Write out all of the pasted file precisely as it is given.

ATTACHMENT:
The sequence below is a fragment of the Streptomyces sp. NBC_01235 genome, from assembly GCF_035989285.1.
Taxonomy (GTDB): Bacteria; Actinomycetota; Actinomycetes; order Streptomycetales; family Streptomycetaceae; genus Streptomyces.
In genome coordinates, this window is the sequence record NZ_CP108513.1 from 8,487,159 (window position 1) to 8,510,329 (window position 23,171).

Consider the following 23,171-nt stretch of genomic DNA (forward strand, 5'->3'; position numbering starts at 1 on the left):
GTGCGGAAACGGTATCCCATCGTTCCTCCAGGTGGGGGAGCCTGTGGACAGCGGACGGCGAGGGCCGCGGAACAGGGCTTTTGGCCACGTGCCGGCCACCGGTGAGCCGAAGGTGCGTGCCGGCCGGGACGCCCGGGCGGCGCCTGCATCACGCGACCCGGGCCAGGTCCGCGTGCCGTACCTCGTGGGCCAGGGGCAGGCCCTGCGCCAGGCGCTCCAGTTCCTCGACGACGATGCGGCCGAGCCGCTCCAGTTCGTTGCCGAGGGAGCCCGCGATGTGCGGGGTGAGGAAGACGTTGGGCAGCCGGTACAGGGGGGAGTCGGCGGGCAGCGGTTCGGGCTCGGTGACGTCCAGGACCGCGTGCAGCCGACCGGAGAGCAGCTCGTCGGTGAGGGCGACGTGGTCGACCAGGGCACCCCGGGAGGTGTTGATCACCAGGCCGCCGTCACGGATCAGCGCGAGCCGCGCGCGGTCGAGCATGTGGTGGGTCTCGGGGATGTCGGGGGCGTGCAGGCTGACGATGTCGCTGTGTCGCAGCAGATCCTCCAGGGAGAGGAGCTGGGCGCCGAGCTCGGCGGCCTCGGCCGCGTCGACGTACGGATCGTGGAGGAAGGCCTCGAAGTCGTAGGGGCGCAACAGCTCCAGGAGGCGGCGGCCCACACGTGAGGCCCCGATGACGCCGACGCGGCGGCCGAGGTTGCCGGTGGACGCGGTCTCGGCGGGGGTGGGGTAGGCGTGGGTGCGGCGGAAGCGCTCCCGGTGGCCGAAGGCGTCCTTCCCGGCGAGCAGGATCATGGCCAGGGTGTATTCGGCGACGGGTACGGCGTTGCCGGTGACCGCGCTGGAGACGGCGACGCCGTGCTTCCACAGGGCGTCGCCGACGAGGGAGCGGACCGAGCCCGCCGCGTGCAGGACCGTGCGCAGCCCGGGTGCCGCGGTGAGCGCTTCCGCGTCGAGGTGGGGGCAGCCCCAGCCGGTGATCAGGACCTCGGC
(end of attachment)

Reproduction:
The sequence below is a fragment of the Streptomyces sp. NBC_01235 genome, from assembly GCF_035989285.1.
Taxonomy (GTDB): Bacteria; Actinomycetota; Actinomycetes; order Streptomycetales; family Streptomycetaceae; genus Streptomyces.
In genome coordinates, this window is the sequence record NZ_CP108513.1 from 8,487,159 (window position 1) to 8,510,329 (window position 23,171).

Consider the following 23,171-nt stretch of genomic DNA (forward strand, 5'->3'; position numbering starts at 1 on the left):
GTGCGGAAACGGTATCCCATCGTTCCTCCAGGTGGGGGAGCCTGTGGACAGCGGACGGCGAGGGCCGCGGAACAGGGCTTTTGGCCACGTGCCGGCCACCGGTGAGCCGAAGGTGCGTGCCGGCCGGGACGCCCGGGCGGCGCCTGCATCACGCGACCCGGGCCAGGTCCGCGTGCCGTACCTCGTGGGCCAGGGGCAGGCCCTGCGCCAGGCGCTCCAGTTCCTCGACGACGATGCGGCCGAGCCGCTCCAGTTCGTTGCCGAGGGAGCCCGCGATGTGCGGGGTGAGGAAGACGTTGGGCAGCCGGTACAGGGGGGAGTCGGCGGGCAGCGGTTCGGGCTCGGTGACGTCCAGGACCGCGTGCAGCCGACCGGAGAGCAGCTCGTCGGTGAGGGCGACGTGGTCGACCAGGGCACCCCGGGAGGTGTTGATCACCAGGCCGCCGTCACGGATCAGCGCGAGCCGCGCGCGGTCGAGCATGTGGTGGGTCTCGGGGATGTCGGGGGCGTGCAGGCTGACGATGTCGCTGTGTCGCAGCAGATCCTCCAGGGAGAGGAGCTGGGCGCCGAGCTCGGCGGCCTCGGCCGCGTCGACGTACGGATCGTGGAGGAAGGCCTCGAAGTCGTAGGGGCGCAACAGCTCCAGGAGGCGGCGGCCCACACGTGAGGCCCCGATGACGCCGACGCGGCGGCCGAGGTTGCCGGTGGACGCGGTCTCGGCGGGGGTGGGGTAGGCGTGGGTGCGGCGGAAGCGCTCCCGGTGGCCGAAGGCGTCCTTCCCGGCGAGCAGGATCATGGCCAGGGTGTATTCGGCGACGGGTACGGCGTTGCCGGTGACCGCGCTGGAGACGGCGACGCCGTGCTTCCACAGGGCGTCGCCGACGAGGGAGCGGACCGAGCCCGCCGCGTGCAGGACCGTGCGCAGCCCGGGTGCCGCGGTGAGCGCTTCCGCGTCGAGGTGGGGGCAGCCCCAGCCGGTGATCAGGACCTCGGC